Alantria Smith says her premature twins, A’ja and Kyrie, are growing big and strong thanks to donated breast milk from moms in her Texas community

By Char Adams
October 07, 2019 01:05 PM
Twin siblings A'ja (left) and Kyrie
Alantria Smith

Twins A’ja and Kyrie Smith-Cotton were born three months early with various health issues last November. As if that weren’t difficult enough for Alantria Smith, the new mom began struggling to produce enough breast milk for both babies due to stress.

Desperate to see her babies grow, Smith enlisted the help of moms in Abilene, Texas, in a Facebook post, asking for breast milk donations. Moms flocked to help Smith, and now the little ones have a new lease on life.

“It’s been sad, but also amazing to see my babies grow,” Smith, 22, tells PEOPLE. “When we are out, a lot of people are like, ‘They are so tiny!’ But to my family, we’ve been around them since birth, so to us, they’re huge now compared to birth.”

Breast milk for Kyrie and A’ja Smith-Cotton
Alantria Smith

Both babies had trouble breathing and swallowing at birth, according to Inside Edition. A’ja developed a benign tumor on her lip and Kyrie was diagnosed with biliary atresia, a liver disease that will require Kyrie to undergo a transplant.

Doctors determined that breast milk would help the babies to grow, but the ordeal had taken such a toll on Smith that she began producing less and less milk of her own, she told Inside Edition.

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Kyrie and A'ja Smith-Cotton

She initially had one donor, but decided to reach out on the Moms of Abilene Facebook page and share Kyrie’s story.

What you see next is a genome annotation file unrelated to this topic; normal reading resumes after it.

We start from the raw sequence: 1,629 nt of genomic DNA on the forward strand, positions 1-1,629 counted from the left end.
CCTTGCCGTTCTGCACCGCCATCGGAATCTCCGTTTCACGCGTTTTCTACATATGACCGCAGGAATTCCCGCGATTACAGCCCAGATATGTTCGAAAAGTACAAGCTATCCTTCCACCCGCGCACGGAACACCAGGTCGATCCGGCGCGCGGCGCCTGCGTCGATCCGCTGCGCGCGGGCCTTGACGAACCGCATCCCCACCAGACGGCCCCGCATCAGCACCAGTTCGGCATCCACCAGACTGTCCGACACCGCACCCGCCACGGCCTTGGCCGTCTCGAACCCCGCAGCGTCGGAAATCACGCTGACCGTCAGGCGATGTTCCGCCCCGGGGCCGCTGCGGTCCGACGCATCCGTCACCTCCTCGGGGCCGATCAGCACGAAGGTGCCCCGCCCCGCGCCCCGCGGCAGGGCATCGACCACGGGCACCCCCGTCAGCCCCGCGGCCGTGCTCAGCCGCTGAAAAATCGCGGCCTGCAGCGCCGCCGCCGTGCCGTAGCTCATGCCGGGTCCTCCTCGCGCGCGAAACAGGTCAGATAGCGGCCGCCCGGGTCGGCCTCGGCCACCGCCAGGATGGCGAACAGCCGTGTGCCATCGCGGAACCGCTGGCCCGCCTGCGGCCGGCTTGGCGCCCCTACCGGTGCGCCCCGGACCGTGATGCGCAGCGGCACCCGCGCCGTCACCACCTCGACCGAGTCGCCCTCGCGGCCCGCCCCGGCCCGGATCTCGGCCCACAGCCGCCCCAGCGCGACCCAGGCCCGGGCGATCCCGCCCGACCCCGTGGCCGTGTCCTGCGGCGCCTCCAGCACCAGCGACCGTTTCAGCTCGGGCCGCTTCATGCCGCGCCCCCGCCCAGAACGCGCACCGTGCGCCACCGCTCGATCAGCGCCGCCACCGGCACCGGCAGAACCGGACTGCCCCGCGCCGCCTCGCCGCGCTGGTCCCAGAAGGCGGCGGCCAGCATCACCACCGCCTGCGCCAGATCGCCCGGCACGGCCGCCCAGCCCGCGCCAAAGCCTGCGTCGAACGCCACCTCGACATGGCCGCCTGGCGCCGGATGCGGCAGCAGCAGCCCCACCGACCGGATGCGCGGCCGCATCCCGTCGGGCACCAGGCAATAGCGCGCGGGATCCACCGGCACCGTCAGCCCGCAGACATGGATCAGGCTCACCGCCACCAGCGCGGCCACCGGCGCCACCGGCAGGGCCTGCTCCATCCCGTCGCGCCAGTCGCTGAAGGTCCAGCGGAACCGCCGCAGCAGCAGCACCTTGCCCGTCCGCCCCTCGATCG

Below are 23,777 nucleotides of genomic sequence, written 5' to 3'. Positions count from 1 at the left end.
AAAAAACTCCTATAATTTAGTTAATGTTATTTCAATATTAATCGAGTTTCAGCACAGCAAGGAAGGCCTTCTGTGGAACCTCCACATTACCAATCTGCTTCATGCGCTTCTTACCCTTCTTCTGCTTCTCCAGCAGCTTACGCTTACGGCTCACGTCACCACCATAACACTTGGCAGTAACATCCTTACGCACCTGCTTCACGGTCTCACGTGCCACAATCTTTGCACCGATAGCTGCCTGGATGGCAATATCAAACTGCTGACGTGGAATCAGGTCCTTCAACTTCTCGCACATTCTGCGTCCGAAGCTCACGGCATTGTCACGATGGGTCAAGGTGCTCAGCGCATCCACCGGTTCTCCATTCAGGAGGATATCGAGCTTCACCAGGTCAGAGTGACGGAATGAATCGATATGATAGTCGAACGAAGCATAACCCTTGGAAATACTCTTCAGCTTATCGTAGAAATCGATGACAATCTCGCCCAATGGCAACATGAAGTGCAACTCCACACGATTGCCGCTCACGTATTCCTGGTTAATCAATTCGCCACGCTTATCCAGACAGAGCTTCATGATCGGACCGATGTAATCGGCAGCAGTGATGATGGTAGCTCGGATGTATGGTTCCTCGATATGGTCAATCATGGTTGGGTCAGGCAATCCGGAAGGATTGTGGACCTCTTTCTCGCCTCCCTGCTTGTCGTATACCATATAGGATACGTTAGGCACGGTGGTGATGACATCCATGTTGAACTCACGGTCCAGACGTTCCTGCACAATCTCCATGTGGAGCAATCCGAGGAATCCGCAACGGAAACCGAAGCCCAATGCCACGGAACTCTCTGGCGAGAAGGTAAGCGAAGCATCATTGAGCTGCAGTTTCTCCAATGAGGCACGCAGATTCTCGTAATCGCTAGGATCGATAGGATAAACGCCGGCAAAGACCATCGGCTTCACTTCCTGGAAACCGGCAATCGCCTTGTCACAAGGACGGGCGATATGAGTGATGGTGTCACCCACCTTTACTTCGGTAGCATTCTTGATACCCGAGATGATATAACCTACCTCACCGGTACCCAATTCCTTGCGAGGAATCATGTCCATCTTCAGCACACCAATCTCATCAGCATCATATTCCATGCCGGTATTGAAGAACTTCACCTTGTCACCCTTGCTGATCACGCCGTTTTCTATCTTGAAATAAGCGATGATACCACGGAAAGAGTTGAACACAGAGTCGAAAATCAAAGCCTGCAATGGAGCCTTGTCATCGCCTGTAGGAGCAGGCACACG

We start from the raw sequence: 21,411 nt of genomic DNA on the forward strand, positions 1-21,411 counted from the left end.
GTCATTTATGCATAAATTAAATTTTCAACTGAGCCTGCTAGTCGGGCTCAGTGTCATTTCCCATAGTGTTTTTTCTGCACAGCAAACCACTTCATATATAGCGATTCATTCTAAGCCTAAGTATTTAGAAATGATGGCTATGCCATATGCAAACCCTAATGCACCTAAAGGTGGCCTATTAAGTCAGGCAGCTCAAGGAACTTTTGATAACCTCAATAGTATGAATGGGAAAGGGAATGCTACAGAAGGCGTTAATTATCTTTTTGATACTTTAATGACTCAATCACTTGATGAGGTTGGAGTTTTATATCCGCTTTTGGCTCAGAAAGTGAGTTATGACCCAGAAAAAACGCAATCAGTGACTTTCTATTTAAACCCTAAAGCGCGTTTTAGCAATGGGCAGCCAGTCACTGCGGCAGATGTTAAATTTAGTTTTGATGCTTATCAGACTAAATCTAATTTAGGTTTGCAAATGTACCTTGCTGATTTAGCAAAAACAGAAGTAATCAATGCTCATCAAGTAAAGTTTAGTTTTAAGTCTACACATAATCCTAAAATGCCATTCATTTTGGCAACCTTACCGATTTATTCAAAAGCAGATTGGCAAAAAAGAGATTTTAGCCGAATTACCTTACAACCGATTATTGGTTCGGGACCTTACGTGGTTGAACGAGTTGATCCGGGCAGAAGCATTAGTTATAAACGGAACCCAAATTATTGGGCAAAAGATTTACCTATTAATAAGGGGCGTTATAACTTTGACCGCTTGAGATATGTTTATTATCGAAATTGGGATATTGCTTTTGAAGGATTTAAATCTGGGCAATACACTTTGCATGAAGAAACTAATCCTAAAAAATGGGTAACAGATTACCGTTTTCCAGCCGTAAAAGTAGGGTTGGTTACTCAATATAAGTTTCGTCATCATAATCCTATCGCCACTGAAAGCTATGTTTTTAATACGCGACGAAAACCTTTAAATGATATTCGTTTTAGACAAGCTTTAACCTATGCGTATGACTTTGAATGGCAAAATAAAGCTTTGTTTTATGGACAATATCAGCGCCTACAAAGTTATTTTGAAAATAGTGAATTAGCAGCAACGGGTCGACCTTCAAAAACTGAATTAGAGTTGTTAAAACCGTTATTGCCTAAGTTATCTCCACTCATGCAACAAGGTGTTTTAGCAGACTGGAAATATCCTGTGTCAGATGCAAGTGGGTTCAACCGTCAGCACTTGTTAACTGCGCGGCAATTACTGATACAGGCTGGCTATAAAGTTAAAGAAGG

“I’m no longer able to produce a lot being that he is also a twin and it’s very hectic dealing with twins,” she wrote in the post. “I have one lovely donor but I would like to look into having more rotate.”

With that, women in the community ran to the rescue.

“People wanted to come donate their own personal stash because they oversupply,” she told the outlet. “It was amazing.”

She wrote in a Facebook post that mothers from different cities and states have even offered to help.

“I would be honor[ed] for y’all to donate,” she wrote to the women. “But I am asking for you all to donate to your local milk bank or find mothers in your areas with children who have illnesses or simply can’t digest formula please and thank you.”

Now, the babies are steadily improving, Smith told Inside Edition. They are more active and visibly putting on weight. And Smith says she hopes her story can send a message about the power of breast milk.

“It has and a lot of moms need to know that breast milk helps a lot with premature babies growth and development,” she tells PEOPLE.

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